This Disenchantment review contains spoilers.
Disenchantment Episode 1
Matt Groening and Josh Weinstein (one of the showrunners on the latter seasons of golden age Simpsons) have some experience with this whole sitcom racket, so they know how to set up a world. The first episode of Disenchantment introduces us to the kingdom of Dreamland and its rather informal medieval fantasy setting. We also get a decent feel for our three lead characters—Princess Bean (Abbi Jacobson), Elfo (Nat Faxon), and Luci (Eric Andre)—and the dynamic between them.
The episode is also unfortunately not that funny, but that’s an issue I have with this series overall. The jokes are rarely cringingly awful, but also almost never laugh-out-loud funny. In this premiere, most sort of just coast on by to no effect; I acknowledge that they’re jokes, but they do nothing for me one way or the other.
There are a few notably poor moments of attempted comedy. “What in humping heavens is going on?” is a terrible line that barely qualifies as a joke (the phrase “humping heavens” is supposed to be funny in and of itself, I guess). The gag that all the elves (except Kissy) are named after their job or personality plus the letter “o” (e.g., Singo, Worko, Shocko, Superviso, Weirdo, etc.) and the way the gag gets brought back again and again feels like classic Groening sitcom material, but it’s just too basic a concept to be very funny. The scene where Elfo has a meal with some poor farmers—though it’s worth mentioning it begins with a beautiful establishing shot—also has some lines that don’t really work. The self-hating peasant husband declares “We deserve to be beaten with our food!” which is so logistically impossible it kills the joke.
Slapstick violence has been a staple of Groening’s sitcoms since The Simpsons, but it’s not typically my favorite type of comedy. Cartoons getting hurt is just nowhere near as funny as real people getting hurt because the stakes are so low. We know they’ll be fine because, well, they’re cartoons. Disenchantment takes place in the cutthroat Middle Ages so, unfortunately, the violence has only ramped up and this episode contains a lot of it even for this series.
Most obviously, there’s the first time Bean meets Luci and proceeds to beat the crap out of him for, like, a while. It’s established quickly that Luci is a demon who can bounce back from anything, so the stakes are nonexistent. Also, we just met the guy. We have no feelings toward him one way or the other, so we’re evidently supposed to find the violence funny on the face of it.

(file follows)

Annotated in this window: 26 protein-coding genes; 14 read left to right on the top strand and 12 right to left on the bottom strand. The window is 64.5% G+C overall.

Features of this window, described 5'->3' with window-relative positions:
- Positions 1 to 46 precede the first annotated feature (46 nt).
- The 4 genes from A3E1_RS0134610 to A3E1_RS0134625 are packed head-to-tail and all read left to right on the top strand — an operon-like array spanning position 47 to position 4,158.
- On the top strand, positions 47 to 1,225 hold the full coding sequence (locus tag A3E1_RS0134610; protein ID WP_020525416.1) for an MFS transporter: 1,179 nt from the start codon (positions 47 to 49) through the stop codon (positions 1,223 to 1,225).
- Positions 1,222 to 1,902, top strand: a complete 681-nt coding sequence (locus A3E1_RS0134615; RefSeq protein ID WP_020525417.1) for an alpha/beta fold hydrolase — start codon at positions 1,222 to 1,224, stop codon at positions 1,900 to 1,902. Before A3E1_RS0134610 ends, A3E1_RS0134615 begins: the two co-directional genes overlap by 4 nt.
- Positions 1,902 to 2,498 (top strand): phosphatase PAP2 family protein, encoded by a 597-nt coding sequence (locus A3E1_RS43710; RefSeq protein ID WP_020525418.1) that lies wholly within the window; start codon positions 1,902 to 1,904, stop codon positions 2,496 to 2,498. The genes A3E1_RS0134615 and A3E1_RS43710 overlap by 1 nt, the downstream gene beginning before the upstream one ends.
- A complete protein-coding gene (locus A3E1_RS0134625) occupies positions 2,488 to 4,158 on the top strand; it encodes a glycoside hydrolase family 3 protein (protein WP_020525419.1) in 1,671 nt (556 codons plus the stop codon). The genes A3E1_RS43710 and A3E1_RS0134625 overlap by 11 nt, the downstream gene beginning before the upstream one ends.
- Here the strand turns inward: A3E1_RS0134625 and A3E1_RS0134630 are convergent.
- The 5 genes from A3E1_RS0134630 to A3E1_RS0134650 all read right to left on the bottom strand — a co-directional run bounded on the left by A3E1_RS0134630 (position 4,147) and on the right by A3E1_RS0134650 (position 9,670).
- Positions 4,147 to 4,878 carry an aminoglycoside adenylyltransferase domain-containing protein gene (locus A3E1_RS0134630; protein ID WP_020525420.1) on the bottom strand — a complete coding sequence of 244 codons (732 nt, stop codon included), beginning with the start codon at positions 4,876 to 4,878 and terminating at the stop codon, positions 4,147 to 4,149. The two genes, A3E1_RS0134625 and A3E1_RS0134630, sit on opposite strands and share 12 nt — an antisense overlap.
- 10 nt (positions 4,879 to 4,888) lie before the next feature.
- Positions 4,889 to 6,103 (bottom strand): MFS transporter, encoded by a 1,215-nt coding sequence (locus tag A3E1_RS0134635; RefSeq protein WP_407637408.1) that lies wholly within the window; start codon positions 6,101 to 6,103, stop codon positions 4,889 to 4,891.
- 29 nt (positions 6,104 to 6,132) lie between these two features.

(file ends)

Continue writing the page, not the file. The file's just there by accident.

On the positive side, though they didn’t make me laugh out loud, there are some clever lines. Elfo saying, “Hey, he’s making fun of my dreams. That’s what friends do!” is a great one. The sequence of Bean’s half-fish-person stepmother Oona (Tress MacNeille) trying to give Bean honeymoon advice is probably the funniest of the episode (“I don’t know. Just leave your eggs on the nightstand and get out of there”). The setup and payoff of the racist antelope was a good surprise. Plus, Matt Berry is in this episode as Prince Merkimer and his voice is a joy to listen to in general.
However, the strength of this episode is in the storytelling. It tells you pretty much everything you need to know about the world and the characters to get invested in the series and even though it’s one of the season’s longest episodes, coming in at a whopping 35 minutes, it mostly stays engaging because the people behind it know how to do a solid sitcom pilot. Bean, Luci, and Elfo are well-defined as friendless misfits that you can believe would fall into a clique together. The only glaring flaw that bugs me is that Bean tries to get rid of Luci but never questions where he came from. It just seems like something one would naturally do.
Also, though they don’t ruin the episode, there are bits that could be cut to bring down the flabby 35-minute runtime. The aforementioned farmer scene doesn’t add much. And there are two action sequences—Elfo’s escape and Bean’s barfight—that contain no jokes. They aren’t imaginative enough and the animation is too basic for them to be at all thrilling either. (Quick aside: though the animation can be lacking, I do love the art of this series. The bright and varied hues and lighting, combined with Mark Mothersbaugh’s score, elevate Disenchantment, even when its jokes aren’t so hot.)
As far as the storyline goes, this is a pretty solid series’ pilot. I recognize this review has mostly focused on negatives but it’s tougher to describe the machinations that make for a functional sitcom plot than it is to nitpick out its missteps. It’s a perfectly cromulent setup for a sitcom. It’s too bad it’s not funnier.
Joe Matar watches a lot of cartoons and a lot of sitcoms. He’s obsessed with story structure so that’s what all his reviews are about. Joe also writes about video games on occasion. He has an MA in English if you can believe it. Read more of his work here. Follow Joe on Twitter for more fun @joespirational!